Search results suggest venues, upcoming events and cities which really helped us narrow down our search, as we were looking for a play which was being hosted in numerous cities at once. Zones of the venue are color-coded and sorted by rows which is useful if you want to know exactly where you’ll be sitting. There was also a photo of the view we’d get from the listed seat for the venues we looked at, which is pretty neat and offered by some of our favourite sites such as Ticketmaster and StubHub.
You can sort tickets by price and location and only look at e-tickets, but there’s no option for ‘best deal’ which was a feature we saw with competitors such as Razorgator.
Ticket Liquidator lacks an app, which is a feature we saw with many of our best competitors. Worth keeping in mind if you prefer browsing on your phone than laptop.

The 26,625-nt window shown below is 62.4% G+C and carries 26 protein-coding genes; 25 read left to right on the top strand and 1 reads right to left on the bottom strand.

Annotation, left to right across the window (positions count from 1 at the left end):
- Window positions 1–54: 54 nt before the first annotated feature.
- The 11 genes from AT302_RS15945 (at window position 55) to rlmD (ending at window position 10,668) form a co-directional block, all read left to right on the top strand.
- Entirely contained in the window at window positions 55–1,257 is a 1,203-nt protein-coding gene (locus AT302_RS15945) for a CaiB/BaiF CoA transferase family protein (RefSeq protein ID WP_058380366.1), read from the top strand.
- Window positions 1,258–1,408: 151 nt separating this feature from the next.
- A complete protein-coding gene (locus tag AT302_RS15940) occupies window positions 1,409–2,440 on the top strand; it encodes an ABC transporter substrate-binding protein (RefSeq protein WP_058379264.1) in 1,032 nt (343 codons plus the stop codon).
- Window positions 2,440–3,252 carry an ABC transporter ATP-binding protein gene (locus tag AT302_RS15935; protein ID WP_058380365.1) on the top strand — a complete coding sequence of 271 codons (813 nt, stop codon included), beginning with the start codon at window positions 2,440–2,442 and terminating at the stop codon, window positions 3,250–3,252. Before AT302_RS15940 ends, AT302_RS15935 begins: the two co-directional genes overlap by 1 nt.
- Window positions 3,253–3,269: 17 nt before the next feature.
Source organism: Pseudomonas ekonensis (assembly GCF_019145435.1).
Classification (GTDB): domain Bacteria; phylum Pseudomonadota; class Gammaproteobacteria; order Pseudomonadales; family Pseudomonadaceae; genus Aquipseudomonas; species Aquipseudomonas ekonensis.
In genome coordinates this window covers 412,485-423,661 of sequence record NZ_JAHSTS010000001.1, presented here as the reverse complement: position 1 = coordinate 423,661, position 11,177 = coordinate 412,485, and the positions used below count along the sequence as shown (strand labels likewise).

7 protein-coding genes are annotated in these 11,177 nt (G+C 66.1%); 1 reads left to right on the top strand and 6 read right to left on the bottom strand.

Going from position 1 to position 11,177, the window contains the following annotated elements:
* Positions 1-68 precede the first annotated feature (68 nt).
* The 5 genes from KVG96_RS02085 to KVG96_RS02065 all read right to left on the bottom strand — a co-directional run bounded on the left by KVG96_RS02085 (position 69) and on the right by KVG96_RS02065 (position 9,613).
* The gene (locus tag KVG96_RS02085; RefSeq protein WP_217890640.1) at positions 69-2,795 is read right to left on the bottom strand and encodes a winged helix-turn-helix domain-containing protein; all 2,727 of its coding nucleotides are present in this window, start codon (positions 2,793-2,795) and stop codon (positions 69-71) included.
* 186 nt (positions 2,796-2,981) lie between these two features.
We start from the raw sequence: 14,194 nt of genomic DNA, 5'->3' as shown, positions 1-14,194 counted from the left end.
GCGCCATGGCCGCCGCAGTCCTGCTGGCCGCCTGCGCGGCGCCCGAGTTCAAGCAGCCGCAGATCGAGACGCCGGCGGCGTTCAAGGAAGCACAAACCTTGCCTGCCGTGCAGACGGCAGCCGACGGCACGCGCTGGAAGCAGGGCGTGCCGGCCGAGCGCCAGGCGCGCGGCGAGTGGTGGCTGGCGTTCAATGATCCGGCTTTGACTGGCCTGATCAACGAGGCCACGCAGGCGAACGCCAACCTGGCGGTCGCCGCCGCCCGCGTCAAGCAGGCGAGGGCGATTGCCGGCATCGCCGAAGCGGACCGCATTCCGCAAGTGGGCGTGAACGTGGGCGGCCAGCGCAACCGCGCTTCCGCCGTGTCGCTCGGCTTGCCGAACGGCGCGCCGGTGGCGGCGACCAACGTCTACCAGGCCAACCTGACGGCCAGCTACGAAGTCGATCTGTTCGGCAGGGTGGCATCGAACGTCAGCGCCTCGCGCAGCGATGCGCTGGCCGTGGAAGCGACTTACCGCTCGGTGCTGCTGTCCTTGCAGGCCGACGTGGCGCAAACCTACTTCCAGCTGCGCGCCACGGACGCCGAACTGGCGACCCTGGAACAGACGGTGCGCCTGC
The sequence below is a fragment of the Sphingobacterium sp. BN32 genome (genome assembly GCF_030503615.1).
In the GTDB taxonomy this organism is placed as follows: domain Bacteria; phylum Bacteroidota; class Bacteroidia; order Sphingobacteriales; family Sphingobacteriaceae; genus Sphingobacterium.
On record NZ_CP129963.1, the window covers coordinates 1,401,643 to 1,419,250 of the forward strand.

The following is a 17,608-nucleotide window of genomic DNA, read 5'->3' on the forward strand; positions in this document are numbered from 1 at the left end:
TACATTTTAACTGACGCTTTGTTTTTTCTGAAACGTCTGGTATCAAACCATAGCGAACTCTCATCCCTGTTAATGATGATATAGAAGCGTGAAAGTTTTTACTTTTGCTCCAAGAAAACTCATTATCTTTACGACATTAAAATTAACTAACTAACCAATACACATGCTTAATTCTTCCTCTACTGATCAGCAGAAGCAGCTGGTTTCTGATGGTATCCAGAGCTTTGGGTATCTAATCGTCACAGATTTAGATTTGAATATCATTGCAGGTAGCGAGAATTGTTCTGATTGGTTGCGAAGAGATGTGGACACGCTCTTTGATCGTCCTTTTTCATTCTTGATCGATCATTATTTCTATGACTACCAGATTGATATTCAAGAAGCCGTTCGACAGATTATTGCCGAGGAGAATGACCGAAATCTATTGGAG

Ticket Liquidator: Customer guarantee
- Offers a standard ticket guarantee package
- Full refund if the event is canceled
- Customer service via email or phone from 7am to 1am EST
Ticket Liquidator offers a standard ticket guarantee package and customer service options, and the website is easy to navigate. Your tickets are guaranteed to be valid and to arrive before the event, and you’ll receive a full refund if the event is canceled outright. Ticket Liquidator claims that all sellers are qualified and trustworthy as they’re vetted in becoming part of the Ticker Liquidator network.